Nozomi CEO on Building Bonds With Industrial Control Vendors

Governance & Risk Management
Operational Technology (OT)

Edgard Capdevielle on Why Manufacturer Ties Matter in the Industrial Control Sector

Edgard Capdevielle, president and CEO, Nozomi Networks (Image: Nozomi Networks)

Nozomi Networks is growing its OT security business by partnering with industrial control vendors. Companies ranging from Honeywell and Johnson Controls to Siemens and GE are increasingly adopting Nozomi Networks within their security portfolio, says CEO Edgard Capdevielle.

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Firms such as Siemens can actually run Nozomi’s product inside their platform, while others – such as Honeywell, Johnson Controls, Accenture and IBM – have incorporated Nozomi’s tool into a managed service bundle. Critical infrastructure customers often like to have the product managed directly by the manufacturer to maximize uptime and expertise, while minimizing the likelihood of human error or misconfiguration, Capdevielle says (see: Overcoming Digital Challenges of OT Security).

“IT and security products are less intimate than industrial control systems,” he says. “ICS products tend to have a longer depreciation cycle closer to the assets that we’re protecting as opposed to IT. The responsibility for the uptime of an industrial control network is shared between IT, the CISO and the actual factories or plants, so the relationship with OEMs is a lot more intimate.”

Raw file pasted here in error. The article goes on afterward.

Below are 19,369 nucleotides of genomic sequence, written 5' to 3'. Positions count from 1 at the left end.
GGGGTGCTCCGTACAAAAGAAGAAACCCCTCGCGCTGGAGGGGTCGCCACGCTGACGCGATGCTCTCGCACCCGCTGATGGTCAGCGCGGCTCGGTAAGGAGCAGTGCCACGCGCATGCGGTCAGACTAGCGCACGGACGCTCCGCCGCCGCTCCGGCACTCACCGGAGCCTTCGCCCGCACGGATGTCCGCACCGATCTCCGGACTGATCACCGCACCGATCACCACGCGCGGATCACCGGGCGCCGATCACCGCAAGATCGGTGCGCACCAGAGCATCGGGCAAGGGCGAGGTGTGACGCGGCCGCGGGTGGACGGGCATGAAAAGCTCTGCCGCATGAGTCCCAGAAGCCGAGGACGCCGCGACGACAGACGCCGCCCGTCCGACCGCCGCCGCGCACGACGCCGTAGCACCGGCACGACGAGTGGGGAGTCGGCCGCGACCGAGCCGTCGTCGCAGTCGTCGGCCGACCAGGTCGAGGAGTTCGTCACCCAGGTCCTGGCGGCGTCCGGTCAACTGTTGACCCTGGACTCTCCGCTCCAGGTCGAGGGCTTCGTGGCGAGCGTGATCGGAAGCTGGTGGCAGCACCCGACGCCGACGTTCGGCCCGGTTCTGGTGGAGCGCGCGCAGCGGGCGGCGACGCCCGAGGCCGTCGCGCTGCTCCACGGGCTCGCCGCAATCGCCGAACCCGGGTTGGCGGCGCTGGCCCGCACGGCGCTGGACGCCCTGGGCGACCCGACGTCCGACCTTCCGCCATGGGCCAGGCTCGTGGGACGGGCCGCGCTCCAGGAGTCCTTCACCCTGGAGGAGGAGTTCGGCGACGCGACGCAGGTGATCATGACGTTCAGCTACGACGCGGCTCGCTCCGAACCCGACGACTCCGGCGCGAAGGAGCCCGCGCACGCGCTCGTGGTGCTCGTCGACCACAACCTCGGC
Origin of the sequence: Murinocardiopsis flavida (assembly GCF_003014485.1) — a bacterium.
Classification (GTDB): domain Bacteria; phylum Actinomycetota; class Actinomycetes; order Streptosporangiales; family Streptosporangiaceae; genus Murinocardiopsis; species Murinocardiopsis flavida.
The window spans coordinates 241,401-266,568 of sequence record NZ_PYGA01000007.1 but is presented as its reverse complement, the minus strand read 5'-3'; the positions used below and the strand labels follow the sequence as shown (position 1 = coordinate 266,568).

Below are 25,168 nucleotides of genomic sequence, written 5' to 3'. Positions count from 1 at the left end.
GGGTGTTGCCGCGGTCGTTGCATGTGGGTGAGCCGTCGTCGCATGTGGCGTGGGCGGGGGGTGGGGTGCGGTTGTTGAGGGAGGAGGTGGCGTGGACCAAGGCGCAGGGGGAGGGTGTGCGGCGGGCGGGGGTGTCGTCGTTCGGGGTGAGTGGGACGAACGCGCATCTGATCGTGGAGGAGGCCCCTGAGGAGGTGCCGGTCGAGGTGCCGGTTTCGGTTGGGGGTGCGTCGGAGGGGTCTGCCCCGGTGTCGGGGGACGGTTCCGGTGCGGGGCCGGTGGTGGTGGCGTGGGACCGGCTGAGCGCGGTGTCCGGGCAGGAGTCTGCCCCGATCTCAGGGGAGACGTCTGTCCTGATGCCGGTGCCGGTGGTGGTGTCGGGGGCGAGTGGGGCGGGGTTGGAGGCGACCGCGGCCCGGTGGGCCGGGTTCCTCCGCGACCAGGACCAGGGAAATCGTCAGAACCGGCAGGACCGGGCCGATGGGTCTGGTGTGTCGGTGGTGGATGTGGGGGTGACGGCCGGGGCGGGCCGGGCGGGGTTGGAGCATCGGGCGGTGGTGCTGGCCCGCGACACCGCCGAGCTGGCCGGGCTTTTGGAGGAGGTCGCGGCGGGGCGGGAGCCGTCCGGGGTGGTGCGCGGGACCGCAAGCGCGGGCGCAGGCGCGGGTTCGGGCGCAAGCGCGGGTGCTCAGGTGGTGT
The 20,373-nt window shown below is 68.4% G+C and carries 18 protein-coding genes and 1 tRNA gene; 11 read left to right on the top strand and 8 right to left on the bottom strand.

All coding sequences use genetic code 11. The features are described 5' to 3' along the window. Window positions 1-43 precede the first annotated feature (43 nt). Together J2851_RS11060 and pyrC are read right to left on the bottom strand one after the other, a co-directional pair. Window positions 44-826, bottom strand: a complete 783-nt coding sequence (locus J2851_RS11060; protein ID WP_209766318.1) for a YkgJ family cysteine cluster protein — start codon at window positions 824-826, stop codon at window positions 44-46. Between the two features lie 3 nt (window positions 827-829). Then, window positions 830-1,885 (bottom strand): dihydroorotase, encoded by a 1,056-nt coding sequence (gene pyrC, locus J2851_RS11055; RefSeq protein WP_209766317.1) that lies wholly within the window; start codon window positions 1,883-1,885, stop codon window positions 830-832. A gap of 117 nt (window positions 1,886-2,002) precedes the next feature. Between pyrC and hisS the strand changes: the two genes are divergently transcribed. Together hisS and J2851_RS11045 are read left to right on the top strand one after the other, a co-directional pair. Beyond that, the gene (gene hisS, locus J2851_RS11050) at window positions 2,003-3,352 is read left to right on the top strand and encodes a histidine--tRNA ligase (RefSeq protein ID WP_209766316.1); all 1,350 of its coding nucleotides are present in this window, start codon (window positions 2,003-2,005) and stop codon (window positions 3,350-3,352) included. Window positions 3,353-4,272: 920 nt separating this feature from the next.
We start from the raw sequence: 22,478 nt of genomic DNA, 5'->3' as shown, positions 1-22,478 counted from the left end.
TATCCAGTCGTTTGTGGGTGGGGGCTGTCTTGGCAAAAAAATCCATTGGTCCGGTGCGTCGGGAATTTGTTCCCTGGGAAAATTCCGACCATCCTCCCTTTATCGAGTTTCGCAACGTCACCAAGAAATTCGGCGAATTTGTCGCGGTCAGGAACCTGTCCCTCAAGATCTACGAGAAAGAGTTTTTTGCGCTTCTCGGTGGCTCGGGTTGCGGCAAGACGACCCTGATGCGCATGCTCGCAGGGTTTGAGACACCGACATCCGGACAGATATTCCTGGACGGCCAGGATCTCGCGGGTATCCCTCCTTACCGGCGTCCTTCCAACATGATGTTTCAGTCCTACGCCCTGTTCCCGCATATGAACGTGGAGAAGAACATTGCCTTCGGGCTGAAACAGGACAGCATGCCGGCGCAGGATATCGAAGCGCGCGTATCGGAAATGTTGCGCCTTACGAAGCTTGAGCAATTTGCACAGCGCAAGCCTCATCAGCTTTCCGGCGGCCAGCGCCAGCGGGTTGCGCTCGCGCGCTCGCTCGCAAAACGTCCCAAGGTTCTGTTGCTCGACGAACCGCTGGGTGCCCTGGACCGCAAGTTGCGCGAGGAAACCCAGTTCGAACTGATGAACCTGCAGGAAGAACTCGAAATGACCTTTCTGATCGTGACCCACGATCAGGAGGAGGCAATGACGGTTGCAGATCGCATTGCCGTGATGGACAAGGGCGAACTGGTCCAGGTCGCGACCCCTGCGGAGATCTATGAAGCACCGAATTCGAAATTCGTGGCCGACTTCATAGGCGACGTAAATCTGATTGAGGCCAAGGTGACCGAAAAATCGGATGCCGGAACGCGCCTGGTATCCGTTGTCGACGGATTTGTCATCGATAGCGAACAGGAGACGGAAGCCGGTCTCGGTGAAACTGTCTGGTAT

In this video interview with Information Security Media Group, Capdevielle also discusses:

  • The decision to embed Nozomi’s threat intelligence in other tools;
  • What differentiates Nozomi from Armis and Claroty in ICS and OT;
  • Changes in buying behavior as a result of the economic downturn.

Capdevielle has a background in managing and expanding markets for startups and established tech companies. Prior to joining Nozomi Networks in October 2016, he was vice president of product management and marketing for Imperva, where he led the company’s web and data security product teams. Capdevielle previously spent four years as an executive at storage companies Data Domain and EMC.

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